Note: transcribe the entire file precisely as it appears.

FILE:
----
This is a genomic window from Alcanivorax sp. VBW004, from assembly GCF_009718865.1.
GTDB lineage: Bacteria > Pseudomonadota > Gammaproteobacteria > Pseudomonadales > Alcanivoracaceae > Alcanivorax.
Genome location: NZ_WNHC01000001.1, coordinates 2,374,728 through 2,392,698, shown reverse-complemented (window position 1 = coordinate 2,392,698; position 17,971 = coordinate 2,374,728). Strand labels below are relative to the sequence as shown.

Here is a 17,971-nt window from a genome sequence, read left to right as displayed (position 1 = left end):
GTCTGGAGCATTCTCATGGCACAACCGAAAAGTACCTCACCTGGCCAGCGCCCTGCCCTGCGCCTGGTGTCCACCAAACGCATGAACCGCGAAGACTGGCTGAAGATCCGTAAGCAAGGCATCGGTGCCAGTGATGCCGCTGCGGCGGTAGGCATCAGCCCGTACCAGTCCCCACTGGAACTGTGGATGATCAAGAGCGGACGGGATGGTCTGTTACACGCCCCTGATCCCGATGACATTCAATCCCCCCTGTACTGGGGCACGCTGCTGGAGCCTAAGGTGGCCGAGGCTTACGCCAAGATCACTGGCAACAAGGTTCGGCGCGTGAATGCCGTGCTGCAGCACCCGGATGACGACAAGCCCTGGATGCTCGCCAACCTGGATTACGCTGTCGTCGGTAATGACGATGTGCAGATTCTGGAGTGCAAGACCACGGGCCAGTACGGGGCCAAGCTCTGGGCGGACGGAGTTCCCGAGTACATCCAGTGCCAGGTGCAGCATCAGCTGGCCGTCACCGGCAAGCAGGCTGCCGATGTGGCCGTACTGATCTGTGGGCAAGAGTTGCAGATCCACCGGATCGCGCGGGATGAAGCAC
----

This is a genomic window from Alcanivorax sp. VBW004, from assembly GCF_009718865.1.
GTDB lineage: Bacteria > Pseudomonadota > Gammaproteobacteria > Pseudomonadales > Alcanivoracaceae > Alcanivorax.
Genome location: NZ_WNHC01000001.1, coordinates 2,374,728 through 2,392,698, shown reverse-complemented (window position 1 = coordinate 2,392,698; position 17,971 = coordinate 2,374,728). Strand labels below are relative to the sequence as shown.

Here is a 17,971-nt window from a genome sequence, read left to right as displayed (position 1 = left end):
GTCTGGAGCATTCTCATGGCACAACCGAAAAGTACCTCACCTGGCCAGCGCCCTGCCCTGCGCCTGGTGTCCACCAAACGCATGAACCGCGAAGACTGGCTGAAGATCCGTAAGCAAGGCATCGGTGCCAGTGATGCCGCTGCGGCGGTAGGCATCAGCCCGTACCAGTCCCCACTGGAACTGTGGATGATCAAGAGCGGACGGGATGGTCTGTTACACGCCCCTGATCCCGATGACATTCAATCCCCCCTGTACTGGGGCACGCTGCTGGAGCCTAAGGTGGCCGAGGCTTACGCCAAGATCACTGGCAACAAGGTTCGGCGCGTGAATGCCGTGCTGCAGCACCCGGATGACGACAAGCCCTGGATGCTCGCCAACCTGGATTACGCTGTCGTCGGTAATGACGATGTGCAGATTCTGGAGTGCAAGACCACGGGCCAGTACGGGGCCAAGCTCTGGGCGGACGGAGTTCCCGAGTACATCCAGTGCCAGGTGCAGCATCAGCTGGCCGTCACCGGCAAGCAGGCTGCCGATGTGGCCGTACTGATCTGTGGGCAAGAGTTGCAGATCCACCGGATCGCGCGGGATGAAGCAC